Dependency: Examining Key Differences
Both men and women are equally as likely to develop a substance use disorder. However, women face more social judgement regarding this issue. To better understand this inequality, let’s examine the four key differences between the two sexes when it comes to drug dependency:
- Women use and experiment less with illicit drugs than men
- Women have lower rates of dependence on alcohol and drugs than men
- Women may struggle more with relapse and cravings, making recovery potentially more challenging for them
- Women report much higher instances of stigma and shame surrounding their addiction and comprise a much smaller number of people within recovery
Additionally, women face higher rates of depression and anxiety, which facilitate addiction. Also, stress affects women more harshly than men, which also makes them more vulnerable when struggling with substances in stressful environments.
Why Do Women Face More Stigma?
With higher rates of vulnerability but lower rates of substance use, why do women experience more stigma and social backlash than men, especially when seeking sobriety? To answer this question, we can refer to the role typically assigned to women in social contexts.
As antiquated or inaccurate as it may be in 2020, many people (including many women) see the primary role of women as mothers and principal caretakers of children. Therefore, when women are seen as being potentially unfit for taking care of children, they receive harsher judgment than men would in the same situation.
For many mothers and women who care for kids, an inability to properly attend to the young produces a thick emotional layer of guilt, shame, and failure. Additionally, pregnant women who struggle with addiction frequently feel judged to such a degree that the idea of seeking help appears worse than the addiction itself. At times, this judgment may completely prevent women from seeking and receiving proper care.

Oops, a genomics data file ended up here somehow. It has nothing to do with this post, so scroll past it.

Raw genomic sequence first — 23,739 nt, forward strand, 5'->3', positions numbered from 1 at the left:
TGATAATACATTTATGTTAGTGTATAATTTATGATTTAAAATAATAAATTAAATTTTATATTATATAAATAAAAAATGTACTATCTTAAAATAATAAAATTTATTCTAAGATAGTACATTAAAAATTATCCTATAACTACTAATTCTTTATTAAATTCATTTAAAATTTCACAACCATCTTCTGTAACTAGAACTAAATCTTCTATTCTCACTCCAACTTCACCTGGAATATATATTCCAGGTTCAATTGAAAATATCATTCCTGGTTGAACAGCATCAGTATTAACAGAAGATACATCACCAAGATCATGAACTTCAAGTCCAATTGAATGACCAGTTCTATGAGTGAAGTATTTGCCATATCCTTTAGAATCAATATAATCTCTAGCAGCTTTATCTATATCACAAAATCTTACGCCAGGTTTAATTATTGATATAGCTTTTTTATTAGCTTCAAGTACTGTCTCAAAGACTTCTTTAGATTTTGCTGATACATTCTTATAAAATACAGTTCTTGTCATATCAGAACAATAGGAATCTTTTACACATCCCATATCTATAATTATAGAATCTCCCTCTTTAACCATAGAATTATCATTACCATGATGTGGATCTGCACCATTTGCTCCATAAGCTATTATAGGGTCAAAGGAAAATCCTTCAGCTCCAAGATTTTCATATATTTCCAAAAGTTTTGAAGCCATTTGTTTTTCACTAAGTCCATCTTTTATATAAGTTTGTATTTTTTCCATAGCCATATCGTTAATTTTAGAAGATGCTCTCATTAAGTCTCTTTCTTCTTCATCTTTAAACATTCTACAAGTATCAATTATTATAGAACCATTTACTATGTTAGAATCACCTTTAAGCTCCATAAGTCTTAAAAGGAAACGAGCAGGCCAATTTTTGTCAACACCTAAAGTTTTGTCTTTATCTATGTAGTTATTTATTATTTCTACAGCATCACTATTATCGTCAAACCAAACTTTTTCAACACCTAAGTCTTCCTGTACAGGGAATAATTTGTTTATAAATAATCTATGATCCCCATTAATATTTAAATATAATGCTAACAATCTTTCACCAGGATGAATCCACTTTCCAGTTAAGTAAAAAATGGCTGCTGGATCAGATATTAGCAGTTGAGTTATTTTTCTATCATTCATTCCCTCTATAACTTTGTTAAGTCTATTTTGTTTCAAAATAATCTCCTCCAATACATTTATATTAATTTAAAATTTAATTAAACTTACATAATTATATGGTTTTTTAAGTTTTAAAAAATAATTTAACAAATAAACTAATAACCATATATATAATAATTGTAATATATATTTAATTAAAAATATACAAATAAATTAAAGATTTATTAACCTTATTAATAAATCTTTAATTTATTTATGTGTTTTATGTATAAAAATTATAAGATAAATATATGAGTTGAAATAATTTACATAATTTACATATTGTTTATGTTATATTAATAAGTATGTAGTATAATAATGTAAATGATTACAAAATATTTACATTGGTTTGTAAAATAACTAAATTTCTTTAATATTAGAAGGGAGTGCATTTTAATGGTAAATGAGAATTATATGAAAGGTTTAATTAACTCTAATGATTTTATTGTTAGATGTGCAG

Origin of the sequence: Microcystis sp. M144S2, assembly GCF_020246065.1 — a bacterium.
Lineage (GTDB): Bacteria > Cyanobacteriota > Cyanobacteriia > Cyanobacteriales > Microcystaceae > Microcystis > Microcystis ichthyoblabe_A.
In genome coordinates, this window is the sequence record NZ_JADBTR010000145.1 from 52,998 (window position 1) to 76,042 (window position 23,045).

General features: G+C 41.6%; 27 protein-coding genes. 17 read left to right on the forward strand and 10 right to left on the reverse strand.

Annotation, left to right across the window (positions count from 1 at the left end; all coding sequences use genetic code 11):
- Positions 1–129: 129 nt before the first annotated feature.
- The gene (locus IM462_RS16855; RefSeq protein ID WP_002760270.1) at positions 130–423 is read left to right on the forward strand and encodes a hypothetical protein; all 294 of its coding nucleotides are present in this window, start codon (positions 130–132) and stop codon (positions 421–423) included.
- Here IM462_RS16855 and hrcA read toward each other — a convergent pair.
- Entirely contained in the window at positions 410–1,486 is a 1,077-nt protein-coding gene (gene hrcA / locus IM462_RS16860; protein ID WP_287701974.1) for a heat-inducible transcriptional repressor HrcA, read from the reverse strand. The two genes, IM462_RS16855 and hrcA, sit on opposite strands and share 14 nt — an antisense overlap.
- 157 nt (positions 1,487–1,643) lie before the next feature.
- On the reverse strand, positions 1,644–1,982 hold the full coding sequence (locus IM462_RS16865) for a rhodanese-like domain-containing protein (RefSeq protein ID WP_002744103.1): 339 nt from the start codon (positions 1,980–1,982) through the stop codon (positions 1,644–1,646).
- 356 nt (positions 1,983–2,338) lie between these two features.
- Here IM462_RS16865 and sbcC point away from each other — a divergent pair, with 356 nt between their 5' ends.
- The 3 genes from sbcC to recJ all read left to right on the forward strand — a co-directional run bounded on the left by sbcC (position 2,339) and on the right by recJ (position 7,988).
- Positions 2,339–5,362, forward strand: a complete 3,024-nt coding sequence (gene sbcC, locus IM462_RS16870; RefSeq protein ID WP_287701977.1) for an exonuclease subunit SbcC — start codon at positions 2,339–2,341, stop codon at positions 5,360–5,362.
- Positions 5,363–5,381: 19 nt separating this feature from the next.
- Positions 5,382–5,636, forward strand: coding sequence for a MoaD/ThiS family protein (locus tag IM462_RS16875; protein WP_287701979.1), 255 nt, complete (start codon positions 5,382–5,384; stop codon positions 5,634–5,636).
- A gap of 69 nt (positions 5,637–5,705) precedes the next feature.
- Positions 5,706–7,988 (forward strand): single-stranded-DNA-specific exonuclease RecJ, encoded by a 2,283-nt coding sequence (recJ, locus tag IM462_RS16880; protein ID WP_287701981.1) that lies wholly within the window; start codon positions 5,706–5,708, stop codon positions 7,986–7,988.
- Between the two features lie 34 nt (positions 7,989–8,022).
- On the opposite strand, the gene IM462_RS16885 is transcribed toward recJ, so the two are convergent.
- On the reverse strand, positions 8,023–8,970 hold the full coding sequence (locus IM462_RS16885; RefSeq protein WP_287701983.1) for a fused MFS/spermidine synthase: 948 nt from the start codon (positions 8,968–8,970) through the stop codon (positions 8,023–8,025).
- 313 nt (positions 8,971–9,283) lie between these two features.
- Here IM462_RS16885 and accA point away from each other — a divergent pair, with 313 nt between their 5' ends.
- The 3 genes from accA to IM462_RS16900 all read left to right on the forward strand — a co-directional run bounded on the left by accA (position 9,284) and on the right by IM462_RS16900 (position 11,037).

Despite the presence and endurance of this social shame, women’s health and recovery deserve adequate research, consideration, and sensitivity. When a woman struggles with addiction, she struggles with a multifaceted, complex dependency. Women in treatment usually find that four factors greatly influence the existence, severity, and complexity of their addiction:
- Their level of mental health
- Any physical, emotional or mental trauma experienced currently or earlier in life
- Their social, economic, and cultural position
- The presence of domestic violence or the absence of spousal support
For many women, all four of these factors play an active role in dependency and recovery. While the same is true for men, today we usually see higher rates of men in care than women, as well as higher rates of men living in sobriety.
Some studies show that women less frequently seek help but for reasons that do not directly correlate to the role of mother and caretaker. Normally, these additional reasons are external barriers that deal with finance and accessibility such as:
- Familial duties and responsibilities
- Lack of funds
- Lack of transportation to recovery centers
Further, even if they overcome these obstacles and enter treatment, many women find that treatment options, research, and recovery methods are geared toward men. In many cases, even if a mother secures childcare for her kids while she is in recovery, the treatment and medication she receives has not been adequately tested or researched for women.
Finding and Receiving Help
Addiction looks and feels different for women, but this can often be overlooked in treatment. For example, women reach dependency on drugs more quickly than men, especially in instances involving drinking, opioids, and cannabis. Overall, women become more heavily dependent in a shorter amount of time than men. This means that upon finally entering treatment, women usually carry more medical, psychological, and mental baggage than their male counterparts. For this reason, they may appear more troubled and therefore may receive less respect and sympathy.
We must acknowledge the challenges all women face in their journey to sobriety. Although fewer women than men enter treatment, substance use disorder is prevalent for women. The misconceptions and shame associated with addiction may keep women trapped in a lonely cycle of dependency.
At Great Oaks Recovery Center, we see each of our clients as individuals with specific and unique treatment needs. If you or a loved one are suffering from addiction, we can offer the time, space, and support you need to heal. We will listen to your story with compassion, not judgment. Contact us today.